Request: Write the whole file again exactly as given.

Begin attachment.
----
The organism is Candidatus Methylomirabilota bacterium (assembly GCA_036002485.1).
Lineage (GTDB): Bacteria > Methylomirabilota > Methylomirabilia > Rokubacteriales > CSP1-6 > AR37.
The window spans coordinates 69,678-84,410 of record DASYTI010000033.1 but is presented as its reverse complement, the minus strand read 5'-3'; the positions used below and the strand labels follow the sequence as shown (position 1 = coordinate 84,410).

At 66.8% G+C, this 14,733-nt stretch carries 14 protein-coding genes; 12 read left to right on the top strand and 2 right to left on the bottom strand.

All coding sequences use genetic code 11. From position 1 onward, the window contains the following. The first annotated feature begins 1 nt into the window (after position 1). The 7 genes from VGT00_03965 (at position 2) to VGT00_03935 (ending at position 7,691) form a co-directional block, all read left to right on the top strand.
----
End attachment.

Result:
The organism is Candidatus Methylomirabilota bacterium (assembly GCA_036002485.1).
Lineage (GTDB): Bacteria > Methylomirabilota > Methylomirabilia > Rokubacteriales > CSP1-6 > AR37.
The window spans coordinates 69,678-84,410 of record DASYTI010000033.1 but is presented as its reverse complement, the minus strand read 5'-3'; the positions used below and the strand labels follow the sequence as shown (position 1 = coordinate 84,410).

At 66.8% G+C, this 14,733-nt stretch carries 14 protein-coding genes; 12 read left to right on the top strand and 2 right to left on the bottom strand.

All coding sequences use genetic code 11. From position 1 onward, the window contains the following. The first annotated feature begins 1 nt into the window (after position 1). The 7 genes from VGT00_03965 (at position 2) to VGT00_03935 (ending at position 7,691) form a co-directional block, all read left to right on the top strand.